The introduction of specific rules outlawing discrimination against workers on various grounds has been a key and developing feature of modern employment law. Our expert solicitors can advise on how to deal with these issues.
The Equality Act 2010 lists certain ‘protected characteristics’ (gender reassignment, marriage and civil partnership, race, religion or belief, sex, sexual orientation, pregnancy and maternity, disability and age). A claimant does not need to be an employee in order to seek protection from the Act. As such, employers need to tread more carefully to ensure there is no discrimination in the workplace.
Discrimination on any of the above grounds can take place either directly or indirectly.
An employer directly discriminates against an employee if it treats the employee less favourably than it treats, or would treat, another person in the same or similar circumstances, and does so because of one of the protected characteristics.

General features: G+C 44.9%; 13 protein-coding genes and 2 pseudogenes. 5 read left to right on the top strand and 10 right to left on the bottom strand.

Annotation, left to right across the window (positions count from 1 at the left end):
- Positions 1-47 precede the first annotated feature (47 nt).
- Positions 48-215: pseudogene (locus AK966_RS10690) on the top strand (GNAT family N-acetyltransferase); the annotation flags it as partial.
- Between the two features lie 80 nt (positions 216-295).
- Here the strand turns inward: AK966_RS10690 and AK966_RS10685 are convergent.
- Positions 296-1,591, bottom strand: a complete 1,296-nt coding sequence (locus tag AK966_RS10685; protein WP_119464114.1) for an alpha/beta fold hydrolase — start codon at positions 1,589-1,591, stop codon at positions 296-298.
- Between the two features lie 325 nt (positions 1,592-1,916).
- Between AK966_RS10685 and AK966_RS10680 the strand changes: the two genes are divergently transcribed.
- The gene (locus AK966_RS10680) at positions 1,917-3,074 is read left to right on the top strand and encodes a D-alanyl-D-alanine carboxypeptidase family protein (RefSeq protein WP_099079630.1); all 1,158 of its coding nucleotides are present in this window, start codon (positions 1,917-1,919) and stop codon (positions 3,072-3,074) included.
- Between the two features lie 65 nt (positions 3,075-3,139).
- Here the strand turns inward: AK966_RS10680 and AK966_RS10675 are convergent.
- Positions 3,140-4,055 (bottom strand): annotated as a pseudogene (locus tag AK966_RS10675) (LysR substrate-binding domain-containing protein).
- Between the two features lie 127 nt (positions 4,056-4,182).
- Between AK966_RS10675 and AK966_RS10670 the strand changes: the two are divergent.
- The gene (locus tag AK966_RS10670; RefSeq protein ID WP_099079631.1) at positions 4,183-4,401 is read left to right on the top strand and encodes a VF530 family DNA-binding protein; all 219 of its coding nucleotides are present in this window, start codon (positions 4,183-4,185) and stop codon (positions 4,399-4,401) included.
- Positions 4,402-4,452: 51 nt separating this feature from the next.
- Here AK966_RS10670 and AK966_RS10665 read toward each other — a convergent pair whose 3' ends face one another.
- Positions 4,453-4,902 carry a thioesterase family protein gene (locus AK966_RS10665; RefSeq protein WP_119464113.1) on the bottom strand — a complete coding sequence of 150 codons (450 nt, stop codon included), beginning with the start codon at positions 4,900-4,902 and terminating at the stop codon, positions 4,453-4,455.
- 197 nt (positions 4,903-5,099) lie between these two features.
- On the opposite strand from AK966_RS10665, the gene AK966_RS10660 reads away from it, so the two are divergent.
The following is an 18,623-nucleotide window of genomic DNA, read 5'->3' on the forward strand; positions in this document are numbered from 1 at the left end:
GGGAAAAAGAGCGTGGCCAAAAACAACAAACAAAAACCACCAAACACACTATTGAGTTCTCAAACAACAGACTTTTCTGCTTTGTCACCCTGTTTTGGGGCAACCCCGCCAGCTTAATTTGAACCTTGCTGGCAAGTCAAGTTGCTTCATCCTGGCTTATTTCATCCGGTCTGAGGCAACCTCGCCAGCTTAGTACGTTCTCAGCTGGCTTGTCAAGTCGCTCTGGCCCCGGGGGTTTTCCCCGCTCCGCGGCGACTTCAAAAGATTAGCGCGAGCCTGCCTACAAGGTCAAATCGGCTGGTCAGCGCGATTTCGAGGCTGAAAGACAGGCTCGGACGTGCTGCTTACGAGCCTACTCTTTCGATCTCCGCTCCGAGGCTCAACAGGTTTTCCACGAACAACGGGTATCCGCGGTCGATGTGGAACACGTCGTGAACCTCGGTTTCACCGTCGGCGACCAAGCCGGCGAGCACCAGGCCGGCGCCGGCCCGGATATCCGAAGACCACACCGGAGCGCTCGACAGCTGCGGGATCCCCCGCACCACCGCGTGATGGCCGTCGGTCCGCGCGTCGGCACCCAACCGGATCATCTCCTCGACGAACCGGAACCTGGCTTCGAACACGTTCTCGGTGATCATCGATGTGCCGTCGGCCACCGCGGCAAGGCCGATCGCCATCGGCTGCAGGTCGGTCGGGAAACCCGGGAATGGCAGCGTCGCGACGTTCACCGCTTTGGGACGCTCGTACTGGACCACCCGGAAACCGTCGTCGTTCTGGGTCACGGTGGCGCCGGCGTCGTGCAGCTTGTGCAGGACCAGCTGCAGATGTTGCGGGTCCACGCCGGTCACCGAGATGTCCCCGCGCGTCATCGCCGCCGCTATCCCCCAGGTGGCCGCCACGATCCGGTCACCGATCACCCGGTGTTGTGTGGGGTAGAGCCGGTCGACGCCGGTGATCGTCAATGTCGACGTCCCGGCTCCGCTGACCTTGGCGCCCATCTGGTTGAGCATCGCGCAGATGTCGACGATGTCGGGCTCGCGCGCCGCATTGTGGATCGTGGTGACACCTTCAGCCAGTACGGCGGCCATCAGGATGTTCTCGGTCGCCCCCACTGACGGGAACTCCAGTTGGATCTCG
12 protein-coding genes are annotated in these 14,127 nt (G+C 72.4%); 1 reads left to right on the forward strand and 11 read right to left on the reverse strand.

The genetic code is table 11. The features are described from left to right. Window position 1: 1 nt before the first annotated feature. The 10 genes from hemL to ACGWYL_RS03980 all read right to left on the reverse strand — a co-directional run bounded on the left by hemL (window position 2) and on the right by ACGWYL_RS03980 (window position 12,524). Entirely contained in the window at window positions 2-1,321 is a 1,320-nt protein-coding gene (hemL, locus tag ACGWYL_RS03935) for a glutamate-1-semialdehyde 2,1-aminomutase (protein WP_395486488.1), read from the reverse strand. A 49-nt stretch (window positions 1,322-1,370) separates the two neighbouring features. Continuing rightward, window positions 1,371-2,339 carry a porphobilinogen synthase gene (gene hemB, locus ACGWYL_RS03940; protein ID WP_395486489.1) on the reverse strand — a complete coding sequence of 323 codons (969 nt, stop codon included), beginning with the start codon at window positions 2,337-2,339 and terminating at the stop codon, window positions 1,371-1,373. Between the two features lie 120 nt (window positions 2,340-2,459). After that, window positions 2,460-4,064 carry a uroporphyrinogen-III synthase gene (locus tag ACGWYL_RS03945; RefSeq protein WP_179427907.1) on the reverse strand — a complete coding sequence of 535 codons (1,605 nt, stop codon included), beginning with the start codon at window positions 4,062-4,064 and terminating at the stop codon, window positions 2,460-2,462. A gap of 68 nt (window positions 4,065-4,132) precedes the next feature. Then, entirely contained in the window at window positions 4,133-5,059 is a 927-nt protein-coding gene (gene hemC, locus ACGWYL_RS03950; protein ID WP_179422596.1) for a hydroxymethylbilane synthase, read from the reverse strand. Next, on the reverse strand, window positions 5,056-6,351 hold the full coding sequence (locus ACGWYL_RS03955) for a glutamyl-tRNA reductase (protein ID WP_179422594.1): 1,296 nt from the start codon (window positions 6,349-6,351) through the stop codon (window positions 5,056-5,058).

An employer indirectly discriminates against an employee if it applies an apparently neutral provision, criterion or practice that puts those in the employee’s protected group at a particular disadvantage compared to other groups.
How our employment discrimination solicitors can help you:
- Ensure that your recruitment process, terms of employment and internal policies and procedures are compliant with current legislation
- If you are faced with a claim, advise you on its merits and, if need be, represent you in the Employment Tribunal
- Advise on drafting an equal opportunities policy